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Listening to art.
Playing with audio.
Sounding out technology.
Composing in code.

Guitronic MP3

The natural applause that closes the recent MP3 up at William Fowler Collins‘ website, wfowlercollins.ath.cx, signals that the recording is, indeed, of a live performance. Up until that moment, you may not be certain, though a cough midway through also gives it away. There is, so common these days yet still so strange, such an array of simultaneous sounds working in harmony that it’s initially difficult to recognize the music was made by one person: Collins, on electric guitar, with microcassette recorder and steel slide. It was taped at Mills College Concert Hall in April 2004 during the SignalFlow Festival, and it’s a through-improvised tour from cascading opening notes to echoed rages of noise to an arid territory of ringing near-silence, with hints of everything from Jimi Hendrix to Glenn Branca to Michael Brook. What’s remarkable isn’t the range, though, but how naturally the piece flows over the track’s five-plus minutes. Part of this is owed to that reverb, which allows one theme to repeat while another is introduced. But the real credit goes to the composer-performer, who charts the course and sticks to it, even when the going gets rough. The track is an excerpt from Collins’ Evening CDR (West Mountain Road Recordings, 2004). Get the file directly here.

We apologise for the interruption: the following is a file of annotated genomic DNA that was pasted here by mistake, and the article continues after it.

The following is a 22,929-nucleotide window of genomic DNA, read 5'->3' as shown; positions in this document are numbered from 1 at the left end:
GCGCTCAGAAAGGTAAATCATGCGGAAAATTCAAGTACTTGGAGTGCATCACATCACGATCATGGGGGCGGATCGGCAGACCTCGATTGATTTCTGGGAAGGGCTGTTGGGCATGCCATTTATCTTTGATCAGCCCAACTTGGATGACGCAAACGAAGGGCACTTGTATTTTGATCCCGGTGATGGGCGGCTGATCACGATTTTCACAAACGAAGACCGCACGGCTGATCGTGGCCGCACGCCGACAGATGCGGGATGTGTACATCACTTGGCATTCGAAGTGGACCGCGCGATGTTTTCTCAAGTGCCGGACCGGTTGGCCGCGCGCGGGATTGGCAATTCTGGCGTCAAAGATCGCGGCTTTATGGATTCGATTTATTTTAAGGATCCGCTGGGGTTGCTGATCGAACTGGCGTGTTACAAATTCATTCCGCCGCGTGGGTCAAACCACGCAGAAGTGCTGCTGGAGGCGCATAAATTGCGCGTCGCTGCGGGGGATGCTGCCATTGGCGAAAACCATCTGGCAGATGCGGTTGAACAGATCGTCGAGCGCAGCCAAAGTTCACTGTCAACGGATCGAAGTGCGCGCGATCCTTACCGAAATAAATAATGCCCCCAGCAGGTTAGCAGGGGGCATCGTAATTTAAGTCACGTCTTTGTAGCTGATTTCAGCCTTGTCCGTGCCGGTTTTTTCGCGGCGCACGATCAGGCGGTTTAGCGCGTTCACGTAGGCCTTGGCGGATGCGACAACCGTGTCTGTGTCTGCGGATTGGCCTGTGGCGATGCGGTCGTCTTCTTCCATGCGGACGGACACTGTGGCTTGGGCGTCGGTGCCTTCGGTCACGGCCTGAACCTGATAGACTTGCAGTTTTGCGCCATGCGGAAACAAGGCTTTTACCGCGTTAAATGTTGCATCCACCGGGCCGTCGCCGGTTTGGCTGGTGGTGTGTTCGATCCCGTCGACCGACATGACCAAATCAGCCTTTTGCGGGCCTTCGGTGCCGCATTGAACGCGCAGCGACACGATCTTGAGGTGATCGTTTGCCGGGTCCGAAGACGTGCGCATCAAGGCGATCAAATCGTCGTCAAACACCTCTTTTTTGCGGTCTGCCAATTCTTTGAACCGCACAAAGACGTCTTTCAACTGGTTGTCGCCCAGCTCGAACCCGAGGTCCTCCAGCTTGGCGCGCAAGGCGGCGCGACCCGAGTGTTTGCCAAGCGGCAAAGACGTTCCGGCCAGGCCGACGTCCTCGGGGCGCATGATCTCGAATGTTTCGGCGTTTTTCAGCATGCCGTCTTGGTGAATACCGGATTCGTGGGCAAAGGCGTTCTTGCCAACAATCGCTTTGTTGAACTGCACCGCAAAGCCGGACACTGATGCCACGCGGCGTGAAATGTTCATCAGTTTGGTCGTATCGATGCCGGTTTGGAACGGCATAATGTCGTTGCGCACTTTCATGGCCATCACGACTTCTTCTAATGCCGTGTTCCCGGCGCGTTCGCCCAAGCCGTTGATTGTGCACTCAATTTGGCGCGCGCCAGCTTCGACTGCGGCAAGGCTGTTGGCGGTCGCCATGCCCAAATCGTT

By Marc Weidenbaum

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